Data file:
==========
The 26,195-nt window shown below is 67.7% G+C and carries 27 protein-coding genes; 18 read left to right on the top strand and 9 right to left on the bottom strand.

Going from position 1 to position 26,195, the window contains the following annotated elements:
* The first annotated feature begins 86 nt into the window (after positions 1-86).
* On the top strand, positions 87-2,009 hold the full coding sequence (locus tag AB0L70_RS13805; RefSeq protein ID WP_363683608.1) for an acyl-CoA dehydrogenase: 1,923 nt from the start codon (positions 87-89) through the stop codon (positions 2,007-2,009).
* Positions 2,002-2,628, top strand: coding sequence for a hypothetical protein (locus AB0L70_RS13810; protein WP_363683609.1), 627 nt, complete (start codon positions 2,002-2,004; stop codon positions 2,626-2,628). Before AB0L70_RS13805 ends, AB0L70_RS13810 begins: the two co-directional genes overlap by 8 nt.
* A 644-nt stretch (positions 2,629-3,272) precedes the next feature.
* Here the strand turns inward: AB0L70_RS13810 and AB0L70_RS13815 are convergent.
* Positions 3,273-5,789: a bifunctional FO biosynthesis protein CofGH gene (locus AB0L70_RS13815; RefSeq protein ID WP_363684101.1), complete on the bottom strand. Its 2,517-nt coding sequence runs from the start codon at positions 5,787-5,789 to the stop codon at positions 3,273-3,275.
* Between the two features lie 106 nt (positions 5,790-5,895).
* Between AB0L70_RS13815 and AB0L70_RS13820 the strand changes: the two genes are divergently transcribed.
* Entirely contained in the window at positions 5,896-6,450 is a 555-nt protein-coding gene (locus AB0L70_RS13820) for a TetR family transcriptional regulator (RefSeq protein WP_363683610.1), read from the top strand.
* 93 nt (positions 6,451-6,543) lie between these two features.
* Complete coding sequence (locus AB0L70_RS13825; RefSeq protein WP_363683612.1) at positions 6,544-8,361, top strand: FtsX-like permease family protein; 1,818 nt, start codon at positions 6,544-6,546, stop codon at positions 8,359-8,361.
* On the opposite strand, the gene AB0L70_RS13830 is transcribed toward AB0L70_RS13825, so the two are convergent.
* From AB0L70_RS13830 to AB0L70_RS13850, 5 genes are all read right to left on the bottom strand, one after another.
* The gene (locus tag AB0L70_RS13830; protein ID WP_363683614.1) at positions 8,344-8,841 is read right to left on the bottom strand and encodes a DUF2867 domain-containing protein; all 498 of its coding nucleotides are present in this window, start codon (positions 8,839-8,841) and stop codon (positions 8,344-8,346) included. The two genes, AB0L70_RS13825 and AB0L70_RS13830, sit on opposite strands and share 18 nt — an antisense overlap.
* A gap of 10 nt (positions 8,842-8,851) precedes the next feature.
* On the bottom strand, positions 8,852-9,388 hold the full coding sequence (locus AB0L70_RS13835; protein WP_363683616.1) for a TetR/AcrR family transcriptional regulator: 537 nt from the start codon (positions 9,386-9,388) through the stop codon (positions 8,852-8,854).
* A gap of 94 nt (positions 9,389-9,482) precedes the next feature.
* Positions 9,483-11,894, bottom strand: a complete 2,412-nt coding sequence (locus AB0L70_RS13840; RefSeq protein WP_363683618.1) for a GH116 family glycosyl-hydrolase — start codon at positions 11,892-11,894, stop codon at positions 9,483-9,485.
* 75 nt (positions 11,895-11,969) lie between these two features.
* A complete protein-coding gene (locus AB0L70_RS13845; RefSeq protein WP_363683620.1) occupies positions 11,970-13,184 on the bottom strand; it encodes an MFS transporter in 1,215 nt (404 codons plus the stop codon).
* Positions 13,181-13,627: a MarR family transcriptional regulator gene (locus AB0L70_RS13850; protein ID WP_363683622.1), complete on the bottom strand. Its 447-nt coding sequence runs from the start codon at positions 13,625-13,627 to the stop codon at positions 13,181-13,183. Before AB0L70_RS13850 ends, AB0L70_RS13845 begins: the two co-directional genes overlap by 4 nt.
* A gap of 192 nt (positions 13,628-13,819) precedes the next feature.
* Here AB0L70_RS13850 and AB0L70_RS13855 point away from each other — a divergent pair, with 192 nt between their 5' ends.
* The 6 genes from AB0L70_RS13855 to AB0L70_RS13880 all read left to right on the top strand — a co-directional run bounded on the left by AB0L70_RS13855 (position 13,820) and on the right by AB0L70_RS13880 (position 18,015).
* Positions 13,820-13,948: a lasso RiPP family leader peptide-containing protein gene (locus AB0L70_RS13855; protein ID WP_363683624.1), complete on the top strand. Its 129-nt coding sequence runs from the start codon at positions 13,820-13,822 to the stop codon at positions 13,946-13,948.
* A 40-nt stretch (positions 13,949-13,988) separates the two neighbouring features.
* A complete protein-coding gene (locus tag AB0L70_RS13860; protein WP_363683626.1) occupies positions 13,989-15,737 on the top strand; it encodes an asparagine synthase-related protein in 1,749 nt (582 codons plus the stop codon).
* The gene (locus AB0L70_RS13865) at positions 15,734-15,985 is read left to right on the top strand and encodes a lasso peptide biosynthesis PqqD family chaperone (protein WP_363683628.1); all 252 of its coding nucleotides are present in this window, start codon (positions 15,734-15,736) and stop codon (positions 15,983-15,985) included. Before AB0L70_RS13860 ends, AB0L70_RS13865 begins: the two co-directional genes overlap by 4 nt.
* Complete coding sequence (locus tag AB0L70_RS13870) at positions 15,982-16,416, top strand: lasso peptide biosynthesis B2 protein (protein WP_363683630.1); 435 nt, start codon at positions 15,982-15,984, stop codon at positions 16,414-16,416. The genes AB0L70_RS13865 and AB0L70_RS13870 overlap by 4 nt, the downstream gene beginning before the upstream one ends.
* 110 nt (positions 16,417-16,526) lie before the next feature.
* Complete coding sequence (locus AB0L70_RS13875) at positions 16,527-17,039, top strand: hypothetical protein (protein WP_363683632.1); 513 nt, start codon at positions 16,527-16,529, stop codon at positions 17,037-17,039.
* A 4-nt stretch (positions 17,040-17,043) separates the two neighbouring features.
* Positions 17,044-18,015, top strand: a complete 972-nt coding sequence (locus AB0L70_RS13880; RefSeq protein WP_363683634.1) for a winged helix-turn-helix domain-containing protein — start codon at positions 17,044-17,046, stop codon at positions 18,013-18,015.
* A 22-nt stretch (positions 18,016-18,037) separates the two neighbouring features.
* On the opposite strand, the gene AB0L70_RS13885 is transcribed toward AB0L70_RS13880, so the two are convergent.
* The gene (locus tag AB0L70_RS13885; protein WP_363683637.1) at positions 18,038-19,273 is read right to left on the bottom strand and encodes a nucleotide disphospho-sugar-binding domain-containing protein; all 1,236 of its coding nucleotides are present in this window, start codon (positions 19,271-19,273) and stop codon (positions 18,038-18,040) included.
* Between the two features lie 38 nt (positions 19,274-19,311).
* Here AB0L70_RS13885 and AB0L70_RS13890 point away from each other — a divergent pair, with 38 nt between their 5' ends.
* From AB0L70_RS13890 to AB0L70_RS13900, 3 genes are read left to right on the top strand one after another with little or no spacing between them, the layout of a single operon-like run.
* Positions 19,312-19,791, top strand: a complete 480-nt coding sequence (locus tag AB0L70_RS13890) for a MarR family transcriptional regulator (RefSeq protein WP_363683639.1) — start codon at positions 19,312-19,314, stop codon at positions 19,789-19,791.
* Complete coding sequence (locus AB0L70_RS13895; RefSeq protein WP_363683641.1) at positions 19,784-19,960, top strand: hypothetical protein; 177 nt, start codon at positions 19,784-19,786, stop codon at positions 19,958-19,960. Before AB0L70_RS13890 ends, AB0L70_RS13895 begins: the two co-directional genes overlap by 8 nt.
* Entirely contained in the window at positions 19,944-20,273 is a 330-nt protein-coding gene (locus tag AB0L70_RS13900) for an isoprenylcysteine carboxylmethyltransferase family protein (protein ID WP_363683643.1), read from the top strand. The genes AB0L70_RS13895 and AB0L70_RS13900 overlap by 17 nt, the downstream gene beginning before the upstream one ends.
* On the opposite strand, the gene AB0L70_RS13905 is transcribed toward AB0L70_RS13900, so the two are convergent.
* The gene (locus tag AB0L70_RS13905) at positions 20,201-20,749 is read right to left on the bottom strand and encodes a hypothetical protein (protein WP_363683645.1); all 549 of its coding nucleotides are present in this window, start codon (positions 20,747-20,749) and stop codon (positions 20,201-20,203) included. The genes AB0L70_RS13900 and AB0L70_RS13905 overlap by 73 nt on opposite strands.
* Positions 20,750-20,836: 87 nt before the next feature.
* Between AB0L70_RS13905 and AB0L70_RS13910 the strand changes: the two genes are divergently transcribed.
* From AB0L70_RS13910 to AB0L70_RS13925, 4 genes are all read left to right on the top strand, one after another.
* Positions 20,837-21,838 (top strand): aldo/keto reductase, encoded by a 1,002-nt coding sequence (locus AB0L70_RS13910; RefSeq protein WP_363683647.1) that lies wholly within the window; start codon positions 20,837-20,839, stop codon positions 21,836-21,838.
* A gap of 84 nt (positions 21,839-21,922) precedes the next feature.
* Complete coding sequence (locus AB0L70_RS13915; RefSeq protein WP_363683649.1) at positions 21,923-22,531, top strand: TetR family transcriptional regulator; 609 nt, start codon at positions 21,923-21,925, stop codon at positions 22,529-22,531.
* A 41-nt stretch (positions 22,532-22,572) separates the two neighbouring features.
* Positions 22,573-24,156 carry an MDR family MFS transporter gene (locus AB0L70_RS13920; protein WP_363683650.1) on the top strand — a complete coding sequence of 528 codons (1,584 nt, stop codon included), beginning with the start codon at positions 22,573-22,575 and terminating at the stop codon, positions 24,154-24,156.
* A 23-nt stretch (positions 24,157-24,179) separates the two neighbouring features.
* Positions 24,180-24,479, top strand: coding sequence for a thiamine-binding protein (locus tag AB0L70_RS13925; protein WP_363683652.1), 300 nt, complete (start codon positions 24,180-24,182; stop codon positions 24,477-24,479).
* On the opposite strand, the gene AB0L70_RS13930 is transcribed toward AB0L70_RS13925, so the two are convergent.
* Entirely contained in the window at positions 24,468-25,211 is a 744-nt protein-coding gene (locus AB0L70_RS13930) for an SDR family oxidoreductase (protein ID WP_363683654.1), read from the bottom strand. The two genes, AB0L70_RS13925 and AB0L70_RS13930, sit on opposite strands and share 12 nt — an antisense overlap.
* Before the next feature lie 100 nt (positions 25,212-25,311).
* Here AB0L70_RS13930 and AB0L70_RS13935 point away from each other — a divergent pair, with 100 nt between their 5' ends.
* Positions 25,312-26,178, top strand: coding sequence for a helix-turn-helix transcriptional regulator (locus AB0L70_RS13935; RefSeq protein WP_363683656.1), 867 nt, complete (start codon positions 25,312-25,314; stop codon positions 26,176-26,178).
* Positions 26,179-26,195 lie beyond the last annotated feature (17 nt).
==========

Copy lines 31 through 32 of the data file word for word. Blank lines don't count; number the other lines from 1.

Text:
* Complete coding sequence (locus tag AB0L70_RS13870) at positions 15,982-16,416, top strand: lasso peptide biosynthesis B2 protein (protein WP_363683630.1); 435 nt, start codon at positions 15,982-15,984, stop codon at positions 16,414-16,416. The genes AB0L70_RS13865 and AB0L70_RS13870 overlap by 4 nt, the downstream gene beginning before the upstream one ends.
* 110 nt (positions 16,417-16,526) lie before the next feature.